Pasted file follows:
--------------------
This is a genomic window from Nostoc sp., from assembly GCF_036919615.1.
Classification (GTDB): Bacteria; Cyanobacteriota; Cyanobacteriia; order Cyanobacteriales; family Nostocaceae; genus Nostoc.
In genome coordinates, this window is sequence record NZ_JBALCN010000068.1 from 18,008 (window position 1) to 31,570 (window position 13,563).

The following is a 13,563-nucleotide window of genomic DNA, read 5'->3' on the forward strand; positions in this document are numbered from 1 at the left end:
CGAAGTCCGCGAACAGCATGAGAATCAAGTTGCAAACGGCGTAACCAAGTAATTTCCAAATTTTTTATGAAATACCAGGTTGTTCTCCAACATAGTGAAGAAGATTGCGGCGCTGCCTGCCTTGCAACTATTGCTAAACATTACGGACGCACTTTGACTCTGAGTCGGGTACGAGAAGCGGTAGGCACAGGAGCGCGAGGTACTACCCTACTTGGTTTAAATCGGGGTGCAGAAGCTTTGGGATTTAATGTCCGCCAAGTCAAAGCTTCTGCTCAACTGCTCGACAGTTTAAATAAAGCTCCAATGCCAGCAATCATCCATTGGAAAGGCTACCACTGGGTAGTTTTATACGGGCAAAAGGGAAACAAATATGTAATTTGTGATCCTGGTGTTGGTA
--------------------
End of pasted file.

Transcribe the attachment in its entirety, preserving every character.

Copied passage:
This is a genomic window from Nostoc sp., from assembly GCF_036919615.1.
Classification (GTDB): Bacteria; Cyanobacteriota; Cyanobacteriia; order Cyanobacteriales; family Nostocaceae; genus Nostoc.
In genome coordinates, this window is sequence record NZ_JBALCN010000068.1 from 18,008 (window position 1) to 31,570 (window position 13,563).

The following is a 13,563-nucleotide window of genomic DNA, read 5'->3' on the forward strand; positions in this document are numbered from 1 at the left end:
CGAAGTCCGCGAACAGCATGAGAATCAAGTTGCAAACGGCGTAACCAAGTAATTTCCAAATTTTTTATGAAATACCAGGTTGTTCTCCAACATAGTGAAGAAGATTGCGGCGCTGCCTGCCTTGCAACTATTGCTAAACATTACGGACGCACTTTGACTCTGAGTCGGGTACGAGAAGCGGTAGGCACAGGAGCGCGAGGTACTACCCTACTTGGTTTAAATCGGGGTGCAGAAGCTTTGGGATTTAATGTCCGCCAAGTCAAAGCTTCTGCTCAACTGCTCGACAGTTTAAATAAAGCTCCAATGCCAGCAATCATCCATTGGAAAGGCTACCACTGGGTAGTTTTATACGGGCAAAAGGGAAACAAATATGTAATTTGTGATCCTGGTGTTGGTA